No, Coolidge was better. Coolidge would have held the Northeast for Rankin.

Yes, but Hoover had a much better reputation due to him providing food to millions of Belgians during WWI and preventing massive starvation there. Besides, would McAdoo really have a chance of winning any New England states? I think Harding won all of them in massive landslides. I think that Rankin would have carried the Northeast with both VP choices, while Hoover might have helped more than Coolidge in other areas of the country (especially the West and Midwest).

No. Hoover was associated with Wilson, who was not a popular figure in a country that wanted to return to normalcy.

Then how come many Republicans wanted to draft him in 1920? Hoover wasn't that closely associated with Wilson--he had no impact shaping domestic and foreign policy whatsoever. As far as I can recall, Hoover's main (and only) job during WWI was to provide food to the people of Belgium.
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« Reply #16 on: February 13, 2010, 08:50:05 pm »

I think the VP choices would also have had some influence on the outcome. Rankin probably would have chosen Coolidge as her running mate as he was a rising star in the party at the time, but I'm not sure who would be the best person for McAdoo's ticket. Possibly John Davis or FDR?

Hoover would have probably been a better VP pick than Coolidge, but I think both would have been decent. James Cox could have been a good VP candidate for McAdoo.

No, Coolidge was better. Coolidge would have held the Northeast for Rankin.

Yes, but Hoover had a much better reputation due to him providing food to millions of Belgians during WWI and preventing massive starvation there. Besides, would McAdoo really have a chance of winning any New England states? I think Harding won all of them in massive landslides. I think that Rankin would have carried the Northeast with both VP choices, while Hoover might have helped more than Coolidge in other areas of the country (especially the West and Midwest).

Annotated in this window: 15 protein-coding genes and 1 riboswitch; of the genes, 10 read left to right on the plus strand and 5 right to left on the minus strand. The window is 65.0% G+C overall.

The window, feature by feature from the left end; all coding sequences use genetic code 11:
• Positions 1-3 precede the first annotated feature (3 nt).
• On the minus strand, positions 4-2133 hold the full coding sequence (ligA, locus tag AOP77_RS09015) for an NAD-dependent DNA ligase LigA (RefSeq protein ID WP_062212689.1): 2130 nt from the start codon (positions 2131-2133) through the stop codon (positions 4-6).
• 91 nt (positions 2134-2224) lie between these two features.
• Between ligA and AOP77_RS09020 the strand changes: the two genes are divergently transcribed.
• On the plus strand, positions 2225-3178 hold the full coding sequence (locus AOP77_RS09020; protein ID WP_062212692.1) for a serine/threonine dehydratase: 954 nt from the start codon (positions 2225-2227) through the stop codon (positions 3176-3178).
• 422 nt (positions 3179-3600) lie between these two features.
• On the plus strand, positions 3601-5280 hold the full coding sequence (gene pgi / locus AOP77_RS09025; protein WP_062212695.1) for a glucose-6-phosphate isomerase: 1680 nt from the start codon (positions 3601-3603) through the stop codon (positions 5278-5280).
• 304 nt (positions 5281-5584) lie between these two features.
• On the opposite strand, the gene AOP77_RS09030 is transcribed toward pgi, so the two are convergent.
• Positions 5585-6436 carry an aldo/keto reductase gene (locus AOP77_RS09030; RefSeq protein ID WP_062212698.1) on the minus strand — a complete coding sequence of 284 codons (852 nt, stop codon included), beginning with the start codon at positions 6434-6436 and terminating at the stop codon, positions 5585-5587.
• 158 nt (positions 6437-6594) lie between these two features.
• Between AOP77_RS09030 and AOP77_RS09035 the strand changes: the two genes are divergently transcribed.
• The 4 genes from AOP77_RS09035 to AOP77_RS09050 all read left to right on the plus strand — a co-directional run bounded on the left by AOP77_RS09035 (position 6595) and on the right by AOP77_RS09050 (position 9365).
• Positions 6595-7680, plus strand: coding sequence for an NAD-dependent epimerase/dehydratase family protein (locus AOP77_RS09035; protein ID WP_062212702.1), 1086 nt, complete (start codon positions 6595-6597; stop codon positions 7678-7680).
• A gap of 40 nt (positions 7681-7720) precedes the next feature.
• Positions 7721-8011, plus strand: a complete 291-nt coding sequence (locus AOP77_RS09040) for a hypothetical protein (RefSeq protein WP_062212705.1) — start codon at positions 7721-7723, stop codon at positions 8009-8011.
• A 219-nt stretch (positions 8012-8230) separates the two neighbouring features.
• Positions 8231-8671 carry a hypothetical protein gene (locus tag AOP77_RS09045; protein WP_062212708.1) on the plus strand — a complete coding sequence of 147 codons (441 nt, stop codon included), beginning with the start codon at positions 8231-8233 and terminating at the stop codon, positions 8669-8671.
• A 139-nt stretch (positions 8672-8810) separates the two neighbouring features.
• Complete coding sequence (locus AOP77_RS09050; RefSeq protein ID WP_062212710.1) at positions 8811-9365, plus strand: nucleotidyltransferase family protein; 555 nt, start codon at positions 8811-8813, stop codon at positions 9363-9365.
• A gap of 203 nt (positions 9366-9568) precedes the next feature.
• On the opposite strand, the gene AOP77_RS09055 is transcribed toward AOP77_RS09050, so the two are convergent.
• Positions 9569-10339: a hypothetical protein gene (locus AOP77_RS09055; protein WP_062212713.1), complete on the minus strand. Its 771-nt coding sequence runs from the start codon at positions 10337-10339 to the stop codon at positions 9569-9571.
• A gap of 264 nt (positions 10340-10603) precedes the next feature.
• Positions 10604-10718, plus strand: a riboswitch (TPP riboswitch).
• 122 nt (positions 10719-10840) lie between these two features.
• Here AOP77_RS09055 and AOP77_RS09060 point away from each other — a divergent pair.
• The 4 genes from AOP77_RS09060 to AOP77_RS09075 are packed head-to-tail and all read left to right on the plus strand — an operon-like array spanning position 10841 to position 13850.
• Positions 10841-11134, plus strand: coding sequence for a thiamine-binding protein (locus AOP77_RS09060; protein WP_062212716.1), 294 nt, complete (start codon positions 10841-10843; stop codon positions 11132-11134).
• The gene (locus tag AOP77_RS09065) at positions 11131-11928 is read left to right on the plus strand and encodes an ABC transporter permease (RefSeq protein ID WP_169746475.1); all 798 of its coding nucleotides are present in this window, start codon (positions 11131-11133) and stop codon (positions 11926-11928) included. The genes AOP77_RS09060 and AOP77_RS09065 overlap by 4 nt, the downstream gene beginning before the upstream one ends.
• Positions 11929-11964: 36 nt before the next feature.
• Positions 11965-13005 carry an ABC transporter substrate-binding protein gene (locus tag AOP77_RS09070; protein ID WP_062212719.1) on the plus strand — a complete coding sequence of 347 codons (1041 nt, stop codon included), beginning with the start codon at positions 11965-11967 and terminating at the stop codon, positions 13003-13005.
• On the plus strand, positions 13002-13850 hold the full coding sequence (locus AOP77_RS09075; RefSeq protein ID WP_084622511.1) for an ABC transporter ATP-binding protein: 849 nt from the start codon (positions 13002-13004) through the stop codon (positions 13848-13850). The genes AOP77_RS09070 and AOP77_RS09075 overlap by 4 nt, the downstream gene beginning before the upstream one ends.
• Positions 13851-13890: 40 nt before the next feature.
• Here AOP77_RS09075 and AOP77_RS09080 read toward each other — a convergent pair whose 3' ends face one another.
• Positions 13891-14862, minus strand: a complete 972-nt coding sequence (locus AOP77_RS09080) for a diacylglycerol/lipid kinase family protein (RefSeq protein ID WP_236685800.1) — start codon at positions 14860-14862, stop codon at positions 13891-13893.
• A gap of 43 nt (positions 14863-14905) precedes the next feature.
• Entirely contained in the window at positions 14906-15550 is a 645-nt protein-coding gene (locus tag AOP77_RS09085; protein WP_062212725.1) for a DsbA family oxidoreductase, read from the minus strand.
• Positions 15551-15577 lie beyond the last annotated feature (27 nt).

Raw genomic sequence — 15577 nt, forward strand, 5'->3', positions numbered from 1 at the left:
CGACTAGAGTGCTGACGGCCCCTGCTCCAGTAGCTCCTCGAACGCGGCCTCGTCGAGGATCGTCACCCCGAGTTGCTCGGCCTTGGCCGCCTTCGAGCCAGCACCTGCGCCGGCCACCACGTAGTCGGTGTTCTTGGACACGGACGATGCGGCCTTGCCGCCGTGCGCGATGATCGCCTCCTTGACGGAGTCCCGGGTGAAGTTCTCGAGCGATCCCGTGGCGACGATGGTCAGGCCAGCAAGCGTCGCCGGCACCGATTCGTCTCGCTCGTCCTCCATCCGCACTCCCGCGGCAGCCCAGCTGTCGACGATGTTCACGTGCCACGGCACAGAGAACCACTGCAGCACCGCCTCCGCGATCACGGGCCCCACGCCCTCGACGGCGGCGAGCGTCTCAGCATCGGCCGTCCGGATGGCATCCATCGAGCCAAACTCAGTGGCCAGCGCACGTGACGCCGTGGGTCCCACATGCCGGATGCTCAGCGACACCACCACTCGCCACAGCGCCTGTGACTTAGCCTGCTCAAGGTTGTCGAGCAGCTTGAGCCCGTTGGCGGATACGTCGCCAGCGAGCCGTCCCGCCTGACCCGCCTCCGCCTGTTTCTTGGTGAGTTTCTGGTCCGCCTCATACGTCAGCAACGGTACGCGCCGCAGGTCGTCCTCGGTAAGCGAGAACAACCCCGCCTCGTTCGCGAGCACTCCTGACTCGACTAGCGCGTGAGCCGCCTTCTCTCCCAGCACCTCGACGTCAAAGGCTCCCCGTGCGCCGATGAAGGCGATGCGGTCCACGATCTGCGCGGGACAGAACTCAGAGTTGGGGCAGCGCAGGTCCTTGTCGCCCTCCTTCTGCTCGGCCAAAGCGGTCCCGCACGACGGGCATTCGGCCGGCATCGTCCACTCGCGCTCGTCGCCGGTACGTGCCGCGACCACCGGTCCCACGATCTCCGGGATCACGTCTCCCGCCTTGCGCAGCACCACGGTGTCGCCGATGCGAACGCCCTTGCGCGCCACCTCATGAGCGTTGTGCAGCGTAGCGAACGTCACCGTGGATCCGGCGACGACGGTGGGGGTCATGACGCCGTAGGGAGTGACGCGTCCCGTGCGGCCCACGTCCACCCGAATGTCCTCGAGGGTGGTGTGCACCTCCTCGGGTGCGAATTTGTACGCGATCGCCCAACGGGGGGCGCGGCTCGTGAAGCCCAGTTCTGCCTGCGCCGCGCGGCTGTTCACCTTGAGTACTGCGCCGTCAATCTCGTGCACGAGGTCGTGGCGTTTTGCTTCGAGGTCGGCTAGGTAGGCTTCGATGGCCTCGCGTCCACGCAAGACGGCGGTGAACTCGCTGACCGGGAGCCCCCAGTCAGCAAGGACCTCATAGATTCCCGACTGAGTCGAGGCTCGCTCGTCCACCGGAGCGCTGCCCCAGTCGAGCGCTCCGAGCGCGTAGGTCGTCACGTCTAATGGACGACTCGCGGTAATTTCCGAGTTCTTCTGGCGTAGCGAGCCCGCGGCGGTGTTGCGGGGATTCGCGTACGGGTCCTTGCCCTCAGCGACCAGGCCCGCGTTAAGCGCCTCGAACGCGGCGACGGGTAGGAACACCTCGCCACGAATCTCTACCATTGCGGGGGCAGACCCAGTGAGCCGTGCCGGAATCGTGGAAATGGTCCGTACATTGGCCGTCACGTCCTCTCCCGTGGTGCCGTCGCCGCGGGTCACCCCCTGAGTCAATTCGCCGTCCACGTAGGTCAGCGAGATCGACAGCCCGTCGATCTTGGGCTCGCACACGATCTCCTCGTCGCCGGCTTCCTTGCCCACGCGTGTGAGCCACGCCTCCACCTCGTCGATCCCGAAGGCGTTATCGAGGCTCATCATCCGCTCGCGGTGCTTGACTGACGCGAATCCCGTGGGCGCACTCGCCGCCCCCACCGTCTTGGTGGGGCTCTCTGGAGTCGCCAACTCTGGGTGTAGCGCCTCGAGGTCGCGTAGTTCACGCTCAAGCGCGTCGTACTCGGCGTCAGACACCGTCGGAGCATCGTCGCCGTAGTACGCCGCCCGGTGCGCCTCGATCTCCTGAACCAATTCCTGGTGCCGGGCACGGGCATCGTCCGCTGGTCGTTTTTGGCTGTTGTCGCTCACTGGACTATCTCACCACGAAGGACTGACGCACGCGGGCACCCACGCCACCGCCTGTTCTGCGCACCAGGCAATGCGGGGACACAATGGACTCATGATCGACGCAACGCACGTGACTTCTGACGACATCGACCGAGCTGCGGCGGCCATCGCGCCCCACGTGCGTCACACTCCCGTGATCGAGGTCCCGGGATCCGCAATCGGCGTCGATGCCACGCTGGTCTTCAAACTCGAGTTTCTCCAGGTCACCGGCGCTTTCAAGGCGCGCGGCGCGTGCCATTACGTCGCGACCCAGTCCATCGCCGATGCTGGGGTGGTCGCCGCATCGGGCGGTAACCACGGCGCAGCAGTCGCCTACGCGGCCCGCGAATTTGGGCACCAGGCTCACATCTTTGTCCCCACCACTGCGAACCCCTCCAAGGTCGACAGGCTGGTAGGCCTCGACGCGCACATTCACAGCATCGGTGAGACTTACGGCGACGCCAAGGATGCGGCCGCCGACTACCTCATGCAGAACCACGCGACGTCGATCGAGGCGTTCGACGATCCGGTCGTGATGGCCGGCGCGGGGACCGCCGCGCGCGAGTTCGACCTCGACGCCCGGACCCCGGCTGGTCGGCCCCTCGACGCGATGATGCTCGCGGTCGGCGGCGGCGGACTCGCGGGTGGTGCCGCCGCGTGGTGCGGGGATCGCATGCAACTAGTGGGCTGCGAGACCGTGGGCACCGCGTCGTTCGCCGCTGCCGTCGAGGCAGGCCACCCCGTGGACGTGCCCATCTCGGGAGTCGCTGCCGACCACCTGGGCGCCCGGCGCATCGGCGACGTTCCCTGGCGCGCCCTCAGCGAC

No. Hoover was associated with Wilson, who was not a popular figure in a country that wanted to return to normalcy.

Then how come many Republicans wanted to draft him in 1920? Hoover wasn't that closely associated with Wilson--he had no impact shaping domestic and foreign policy whatsoever. As far as I can recall, Hoover's main (and only) job during WWI was to provide food to the people of Belgium.

Wilson and the Democrats wanted him drafted to run in 1920.
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Bo
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« Reply #17 on: February 13, 2010, 08:52:06 pm »

I think the VP choices would also have had some influence on the outcome. Rankin probably would have chosen Coolidge as her running mate as he was a rising star in the party at the time, but I'm not sure who would be the best person for McAdoo's ticket. Possibly John Davis or FDR?

Hoover would have probably been a better VP pick than Coolidge, but I think both would have been decent. James Cox could have been a good VP candidate for McAdoo.

No, Coolidge was better. Coolidge would have held the Northeast for Rankin.

Yes, but Hoover had a much better reputation due to him providing food to millions of Belgians during WWI and preventing massive starvation there. Besides, would McAdoo really have a chance of winning any New England states? I think Harding won all of them in massive landslides. I think that Rankin would have carried the Northeast with both VP choices, while Hoover might have helped more than Coolidge in other areas of the country (especially the West and Midwest).

No. Hoover was associated with Wilson, who was not a popular figure in a country that wanted to return to normalcy.

Then how come many Republicans wanted to draft him in 1920? Hoover wasn't that closely associated with Wilson--he had no impact shaping domestic and foreign policy whatsoever. As far as I can recall, Hoover's main (and only) job during WWI was to provide food to the people of Belgium.

Wilson and the Democrats wanted him drafted to run in 1920.

From what I read, both parties wanted him to run in 1920 because he was considered to be such a non-partisan figure.
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« Reply #18 on: February 13, 2010, 11:05:48 pm »

I think the VP choices would also have had some influence on the outcome. Rankin probably would have chosen Coolidge as her running mate as he was a rising star in the party at the time, but I'm not sure who would be the best person for McAdoo's ticket. Possibly John Davis or FDR?